For companies that base grants on a fixed number of shares, we recommend continuing with this approach for now, even though it will result in lower values granted and reported publicly in the Summary Compensation Table of the proxy statement. If stock value does not return over time (and it has for many industries so far), supplemental grants can be considered later in the year to offset some of the lost value. If employee retention is an immediate concern, increasing grant sizes is reasonable, but it’s important to first consider the impact on the stock price over time and the likelihood of it recovering in the near term.

Rethinking Your Equity Mix

Most companies today use some combination of stock options, time-based restricted stock and performance-based awards. Newly public and emerging growth companies typically use more time-based equity such as stock options and restricted stock. Large public companies typically use more performance-based equity given the guidelines from large institutional shareholders and proxy advisory firms. Contemplating this mix and how it aligns with your business objectives in this environment is vital. The table below highlights some key considerations.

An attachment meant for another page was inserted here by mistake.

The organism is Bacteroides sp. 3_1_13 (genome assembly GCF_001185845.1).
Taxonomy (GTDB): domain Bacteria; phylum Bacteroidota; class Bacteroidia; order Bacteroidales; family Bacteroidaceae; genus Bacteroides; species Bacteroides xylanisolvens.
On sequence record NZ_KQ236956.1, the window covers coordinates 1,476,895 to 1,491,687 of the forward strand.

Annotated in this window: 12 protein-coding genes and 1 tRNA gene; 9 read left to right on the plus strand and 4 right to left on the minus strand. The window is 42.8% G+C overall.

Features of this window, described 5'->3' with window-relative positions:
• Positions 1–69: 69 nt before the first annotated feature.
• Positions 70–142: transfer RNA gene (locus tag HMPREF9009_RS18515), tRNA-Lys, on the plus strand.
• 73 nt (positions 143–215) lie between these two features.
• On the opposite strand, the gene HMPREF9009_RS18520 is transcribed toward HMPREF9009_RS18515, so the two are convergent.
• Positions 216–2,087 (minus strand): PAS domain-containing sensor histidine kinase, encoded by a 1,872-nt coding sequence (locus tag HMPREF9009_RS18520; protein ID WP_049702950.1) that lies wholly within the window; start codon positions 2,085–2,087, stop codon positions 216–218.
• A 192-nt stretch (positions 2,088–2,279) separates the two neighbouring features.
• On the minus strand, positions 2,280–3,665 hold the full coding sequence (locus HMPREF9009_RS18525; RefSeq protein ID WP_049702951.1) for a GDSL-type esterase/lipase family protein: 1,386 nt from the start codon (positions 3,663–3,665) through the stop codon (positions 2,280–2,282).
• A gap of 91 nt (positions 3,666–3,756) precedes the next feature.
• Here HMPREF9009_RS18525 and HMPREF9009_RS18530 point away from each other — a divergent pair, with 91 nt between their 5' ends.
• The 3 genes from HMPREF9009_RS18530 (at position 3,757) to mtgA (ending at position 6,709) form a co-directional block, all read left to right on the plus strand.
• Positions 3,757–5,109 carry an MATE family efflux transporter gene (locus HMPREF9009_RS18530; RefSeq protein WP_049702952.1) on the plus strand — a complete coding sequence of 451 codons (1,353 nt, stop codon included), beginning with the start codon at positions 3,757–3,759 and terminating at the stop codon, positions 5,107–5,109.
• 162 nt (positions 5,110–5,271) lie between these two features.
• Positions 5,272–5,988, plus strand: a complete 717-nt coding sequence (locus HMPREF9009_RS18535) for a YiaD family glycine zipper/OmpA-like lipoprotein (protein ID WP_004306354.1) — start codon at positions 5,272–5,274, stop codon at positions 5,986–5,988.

Considerations for Stock Options

Stock options can be an attractive vehicle, particularly if you feel your stock price is artificially low and will bounce back. This could create a very sizeable return for option holders depending on the level of stock price recovery. We recommend a more broad-based approach to options. If everyone has access to stock options, this vehicle could be an attractive method of retaining employees through this volatile timeframe, especially if the company’s value has been artificially lowered. If stock options are limited in the organization or options have not performed well over recent years, consider the message it sends to the broad population who may be feeling the impact of the economic environment. Furthermore, if your industry was completely upended by the pandemic, the use of options may not be appropriate going forward, as they will have little perceived value by your participants. These awards, in general, should fall within your grant policy and be carefully reviewed to avoid any “spring-loading” perception (i.e., granting options at a time that follows a positive news event).